I first met Matt Cooper over twenty years ago, in 1996 to be precise, when he was performing at a bar located across from the Zhaolong Hotel in the Sanlitun area of Beijing. Matt moved to Shanghai in 1999 and has been gigging here ever since, though unlike many of the musicians in the scene he has a demanding full-time day job that has nothing to do with music. Anyhow, we were talking about the various phases of both Beijing and Shanghai’s live music scenes.
We both agreed that Shanghai’s live scene has taken a hit lately, especially with both the JZ Club and Cotton Club (located so close to each other on Fuxing Road) moving or shutting down recently. In addition to the House of Blues and Jazz, these two clubs have been the mainstays of the city’s live music scene, especially its jazz and blues scene. JZ has continued to operate in a new location in a sunken mall area which happens to be located in a small park near my neighborhood where I was walking our dog earlier that morning. Matt told me that he much preferred the crowd of Cotton Club stalwarts at the Pearl on Friday night to the usual crowd at JZ who mainly come to flash their cash at fancy tables rather than engage with the musicians and their music.
Matt claims that a big reason for the lack of interest in live music in general is the heavy presence of club scenes in the city which feature DJs and electronic music. Not only do these clubs suck up the attention of the young clubbing crowd but the DJs are easier to manage than live bands (I would presume, though I’m sure there are exceptions), and also these clubs are making money hand over fist by renting high-end table and lounge spaces to high-rolling customers (a trend that we cover somewhat in our book Shanghai Nightscapes and even more in an article that James Farrer and I are publishing in a upcoming volume).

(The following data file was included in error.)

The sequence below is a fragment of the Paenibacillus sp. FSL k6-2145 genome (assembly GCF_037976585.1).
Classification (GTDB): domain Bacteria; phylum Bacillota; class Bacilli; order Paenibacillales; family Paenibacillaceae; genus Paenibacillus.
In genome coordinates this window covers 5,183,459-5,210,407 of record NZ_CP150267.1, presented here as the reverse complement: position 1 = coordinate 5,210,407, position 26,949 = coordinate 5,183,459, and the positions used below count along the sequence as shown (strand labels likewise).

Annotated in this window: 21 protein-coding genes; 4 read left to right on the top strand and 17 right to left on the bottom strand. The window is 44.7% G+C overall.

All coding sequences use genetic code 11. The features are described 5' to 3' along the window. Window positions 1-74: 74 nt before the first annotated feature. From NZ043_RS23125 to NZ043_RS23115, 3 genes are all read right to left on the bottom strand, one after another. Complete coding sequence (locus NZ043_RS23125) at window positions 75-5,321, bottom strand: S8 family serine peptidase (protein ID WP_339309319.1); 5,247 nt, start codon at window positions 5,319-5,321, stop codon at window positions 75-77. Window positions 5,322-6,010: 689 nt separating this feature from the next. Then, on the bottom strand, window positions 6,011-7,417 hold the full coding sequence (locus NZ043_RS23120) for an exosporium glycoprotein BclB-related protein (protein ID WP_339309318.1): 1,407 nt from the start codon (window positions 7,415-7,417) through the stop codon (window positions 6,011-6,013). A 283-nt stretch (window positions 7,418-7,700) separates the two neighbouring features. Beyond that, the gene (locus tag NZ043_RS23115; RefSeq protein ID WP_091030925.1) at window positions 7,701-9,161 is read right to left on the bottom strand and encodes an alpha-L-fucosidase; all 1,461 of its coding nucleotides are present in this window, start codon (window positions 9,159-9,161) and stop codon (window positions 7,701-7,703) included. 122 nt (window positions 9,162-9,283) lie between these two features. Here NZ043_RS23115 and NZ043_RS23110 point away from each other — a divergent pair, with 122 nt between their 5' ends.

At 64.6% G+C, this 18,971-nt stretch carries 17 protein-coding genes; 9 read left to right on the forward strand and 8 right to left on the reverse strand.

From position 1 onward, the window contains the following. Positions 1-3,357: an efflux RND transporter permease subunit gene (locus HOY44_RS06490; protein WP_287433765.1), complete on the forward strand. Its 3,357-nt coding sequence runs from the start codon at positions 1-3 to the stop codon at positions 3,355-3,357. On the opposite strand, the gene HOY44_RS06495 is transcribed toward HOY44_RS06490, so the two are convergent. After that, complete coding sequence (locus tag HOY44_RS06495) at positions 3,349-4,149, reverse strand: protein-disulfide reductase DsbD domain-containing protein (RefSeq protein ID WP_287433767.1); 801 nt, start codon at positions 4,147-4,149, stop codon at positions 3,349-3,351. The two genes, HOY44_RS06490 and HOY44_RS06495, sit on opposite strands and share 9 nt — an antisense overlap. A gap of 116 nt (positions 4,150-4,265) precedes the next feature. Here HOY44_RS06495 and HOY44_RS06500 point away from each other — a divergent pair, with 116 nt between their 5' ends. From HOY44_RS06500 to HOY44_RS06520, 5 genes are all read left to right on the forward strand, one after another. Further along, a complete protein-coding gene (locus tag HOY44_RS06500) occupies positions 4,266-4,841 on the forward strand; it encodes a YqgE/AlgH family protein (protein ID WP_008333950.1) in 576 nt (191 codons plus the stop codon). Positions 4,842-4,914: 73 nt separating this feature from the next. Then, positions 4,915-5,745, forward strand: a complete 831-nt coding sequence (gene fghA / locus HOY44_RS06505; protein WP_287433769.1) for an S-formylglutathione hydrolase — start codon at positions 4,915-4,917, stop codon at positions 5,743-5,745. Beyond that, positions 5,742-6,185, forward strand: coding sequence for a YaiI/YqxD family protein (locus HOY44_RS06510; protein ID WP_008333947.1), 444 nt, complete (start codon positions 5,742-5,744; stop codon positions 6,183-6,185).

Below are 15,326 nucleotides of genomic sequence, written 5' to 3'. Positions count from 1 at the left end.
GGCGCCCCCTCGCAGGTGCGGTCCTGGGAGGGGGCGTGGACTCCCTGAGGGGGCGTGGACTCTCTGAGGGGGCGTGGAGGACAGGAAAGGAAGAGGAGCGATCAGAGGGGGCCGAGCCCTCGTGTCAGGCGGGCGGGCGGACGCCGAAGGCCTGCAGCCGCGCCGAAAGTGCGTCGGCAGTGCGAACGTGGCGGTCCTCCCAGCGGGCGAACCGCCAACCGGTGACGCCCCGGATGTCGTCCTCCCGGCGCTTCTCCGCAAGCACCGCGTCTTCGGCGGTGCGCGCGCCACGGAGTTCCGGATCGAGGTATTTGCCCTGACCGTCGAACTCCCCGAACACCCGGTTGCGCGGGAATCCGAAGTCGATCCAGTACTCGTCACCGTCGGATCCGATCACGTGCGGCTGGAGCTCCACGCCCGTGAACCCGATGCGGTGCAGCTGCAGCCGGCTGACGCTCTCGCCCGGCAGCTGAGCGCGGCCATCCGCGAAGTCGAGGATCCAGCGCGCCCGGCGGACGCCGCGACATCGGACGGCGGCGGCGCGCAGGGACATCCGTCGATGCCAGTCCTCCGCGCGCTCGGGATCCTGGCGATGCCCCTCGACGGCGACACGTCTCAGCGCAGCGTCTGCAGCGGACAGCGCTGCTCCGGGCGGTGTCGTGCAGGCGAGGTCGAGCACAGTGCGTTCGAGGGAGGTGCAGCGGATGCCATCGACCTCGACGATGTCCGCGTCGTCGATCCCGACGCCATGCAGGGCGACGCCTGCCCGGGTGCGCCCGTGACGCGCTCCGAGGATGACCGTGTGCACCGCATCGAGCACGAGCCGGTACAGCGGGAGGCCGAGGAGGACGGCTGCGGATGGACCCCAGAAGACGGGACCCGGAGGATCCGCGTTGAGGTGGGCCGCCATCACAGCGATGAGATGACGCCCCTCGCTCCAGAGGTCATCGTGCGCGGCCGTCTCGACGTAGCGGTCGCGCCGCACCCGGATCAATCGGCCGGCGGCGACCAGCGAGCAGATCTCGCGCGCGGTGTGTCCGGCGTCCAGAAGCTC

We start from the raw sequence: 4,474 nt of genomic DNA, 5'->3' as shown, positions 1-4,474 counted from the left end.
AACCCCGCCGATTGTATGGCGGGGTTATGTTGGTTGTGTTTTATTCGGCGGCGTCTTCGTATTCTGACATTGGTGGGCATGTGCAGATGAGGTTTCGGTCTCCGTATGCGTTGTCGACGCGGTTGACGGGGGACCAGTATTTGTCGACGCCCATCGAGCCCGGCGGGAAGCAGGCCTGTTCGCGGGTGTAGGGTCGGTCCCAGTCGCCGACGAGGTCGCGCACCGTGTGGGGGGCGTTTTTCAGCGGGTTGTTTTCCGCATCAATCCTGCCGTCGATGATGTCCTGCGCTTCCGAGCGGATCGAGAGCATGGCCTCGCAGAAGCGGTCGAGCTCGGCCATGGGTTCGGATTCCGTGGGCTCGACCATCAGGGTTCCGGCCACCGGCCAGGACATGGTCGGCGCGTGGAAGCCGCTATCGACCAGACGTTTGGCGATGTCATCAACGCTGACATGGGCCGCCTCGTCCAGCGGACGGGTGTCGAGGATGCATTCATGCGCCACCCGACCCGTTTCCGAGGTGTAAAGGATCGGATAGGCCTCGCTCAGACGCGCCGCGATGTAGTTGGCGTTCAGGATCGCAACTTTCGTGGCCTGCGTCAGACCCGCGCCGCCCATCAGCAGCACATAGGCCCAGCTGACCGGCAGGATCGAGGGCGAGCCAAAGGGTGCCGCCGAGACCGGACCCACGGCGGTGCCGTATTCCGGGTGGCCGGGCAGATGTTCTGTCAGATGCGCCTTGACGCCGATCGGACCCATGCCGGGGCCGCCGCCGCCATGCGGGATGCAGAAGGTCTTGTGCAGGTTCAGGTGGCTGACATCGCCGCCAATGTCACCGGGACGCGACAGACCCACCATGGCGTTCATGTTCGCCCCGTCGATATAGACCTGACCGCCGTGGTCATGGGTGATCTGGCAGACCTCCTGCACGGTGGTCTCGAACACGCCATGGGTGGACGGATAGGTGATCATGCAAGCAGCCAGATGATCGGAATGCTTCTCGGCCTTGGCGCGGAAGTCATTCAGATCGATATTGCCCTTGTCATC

This gets back my observation that cities are places where various cultures are concocted and services are offered, tested out in a marketplace and left to sink or swim in the competitive urban environment. Seems that live music (as performed by musicians on more “traditional” instruments than laptops and MP3 players) in this town is currently in a sinking phase, which would be a great shame for the city if that is indeed the case. Not that I’ve anything against electronic music per se...
After our lunch at the western restaurant called Element Fresh on Donghu Road, of which Matt is a shareholder and one of the original founders, I cycled around the neighborhood of the old French Concession as I made my way in leisurely fashion back home. There is nothing nicer than cycling around Shanghai’s former French Concession on a sunny Sunday afternoon with sunlight streaming through the canopy of plane trees lining the streets.